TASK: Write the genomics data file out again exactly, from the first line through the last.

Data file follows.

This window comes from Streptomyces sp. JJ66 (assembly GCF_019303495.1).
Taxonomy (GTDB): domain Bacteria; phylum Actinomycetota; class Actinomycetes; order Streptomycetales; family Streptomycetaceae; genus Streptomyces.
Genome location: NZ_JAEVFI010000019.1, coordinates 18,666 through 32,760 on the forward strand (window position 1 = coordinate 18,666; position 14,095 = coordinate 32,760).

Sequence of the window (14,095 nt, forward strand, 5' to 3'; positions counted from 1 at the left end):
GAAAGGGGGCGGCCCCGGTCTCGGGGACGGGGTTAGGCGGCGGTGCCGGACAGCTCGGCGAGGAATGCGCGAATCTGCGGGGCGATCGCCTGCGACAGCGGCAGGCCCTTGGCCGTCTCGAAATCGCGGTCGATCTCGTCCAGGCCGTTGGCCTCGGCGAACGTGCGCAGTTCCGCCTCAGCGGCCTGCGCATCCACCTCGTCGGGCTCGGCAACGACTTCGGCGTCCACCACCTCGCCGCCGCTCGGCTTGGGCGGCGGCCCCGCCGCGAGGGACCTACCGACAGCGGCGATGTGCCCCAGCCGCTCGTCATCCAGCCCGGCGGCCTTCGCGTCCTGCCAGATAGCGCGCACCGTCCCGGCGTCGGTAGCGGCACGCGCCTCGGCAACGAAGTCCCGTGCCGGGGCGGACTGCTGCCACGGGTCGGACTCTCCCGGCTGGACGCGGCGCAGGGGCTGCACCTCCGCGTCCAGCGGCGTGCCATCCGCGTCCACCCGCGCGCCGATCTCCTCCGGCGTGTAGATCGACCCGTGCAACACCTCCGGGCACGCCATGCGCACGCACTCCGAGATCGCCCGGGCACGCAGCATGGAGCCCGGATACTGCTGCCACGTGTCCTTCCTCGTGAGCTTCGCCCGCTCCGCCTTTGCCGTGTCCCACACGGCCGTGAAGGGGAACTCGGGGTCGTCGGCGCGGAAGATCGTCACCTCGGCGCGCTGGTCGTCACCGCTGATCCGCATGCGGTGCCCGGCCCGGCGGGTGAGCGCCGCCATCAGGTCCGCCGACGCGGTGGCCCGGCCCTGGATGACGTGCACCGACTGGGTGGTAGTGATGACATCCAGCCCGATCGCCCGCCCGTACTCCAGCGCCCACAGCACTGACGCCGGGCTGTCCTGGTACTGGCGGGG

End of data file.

This window comes from Streptomyces sp. JJ66 (assembly GCF_019303495.1).
Taxonomy (GTDB): domain Bacteria; phylum Actinomycetota; class Actinomycetes; order Streptomycetales; family Streptomycetaceae; genus Streptomyces.
Genome location: NZ_JAEVFI010000019.1, coordinates 18,666 through 32,760 on the forward strand (window position 1 = coordinate 18,666; position 14,095 = coordinate 32,760).

Sequence of the window (14,095 nt, forward strand, 5' to 3'; positions counted from 1 at the left end):
GAAAGGGGGCGGCCCCGGTCTCGGGGACGGGGTTAGGCGGCGGTGCCGGACAGCTCGGCGAGGAATGCGCGAATCTGCGGGGCGATCGCCTGCGACAGCGGCAGGCCCTTGGCCGTCTCGAAATCGCGGTCGATCTCGTCCAGGCCGTTGGCCTCGGCGAACGTGCGCAGTTCCGCCTCAGCGGCCTGCGCATCCACCTCGTCGGGCTCGGCAACGACTTCGGCGTCCACCACCTCGCCGCCGCTCGGCTTGGGCGGCGGCCCCGCCGCGAGGGACCTACCGACAGCGGCGATGTGCCCCAGCCGCTCGTCATCCAGCCCGGCGGCCTTCGCGTCCTGCCAGATAGCGCGCACCGTCCCGGCGTCGGTAGCGGCACGCGCCTCGGCAACGAAGTCCCGTGCCGGGGCGGACTGCTGCCACGGGTCGGACTCTCCCGGCTGGACGCGGCGCAGGGGCTGCACCTCCGCGTCCAGCGGCGTGCCATCCGCGTCCACCCGCGCGCCGATCTCCTCCGGCGTGTAGATCGACCCGTGCAACACCTCCGGGCACGCCATGCGCACGCACTCCGAGATCGCCCGGGCACGCAGCATGGAGCCCGGATACTGCTGCCACGTGTCCTTCCTCGTGAGCTTCGCCCGCTCCGCCTTTGCCGTGTCCCACACGGCCGTGAAGGGGAACTCGGGGTCGTCGGCGCGGAAGATCGTCACCTCGGCGCGCTGGTCGTCACCGCTGATCCGCATGCGGTGCCCGGCCCGGCGGGTGAGCGCCGCCATCAGGTCCGCCGACGCGGTGGCCCGGCCCTGGATGACGTGCACCGACTGGGTGGTAGTGATGACATCCAGCCCGATCGCCCGCCCGTACTCCAGCGCCCACAGCACTGACGCCGGGCTGTCCTGGTACTGGCGGGG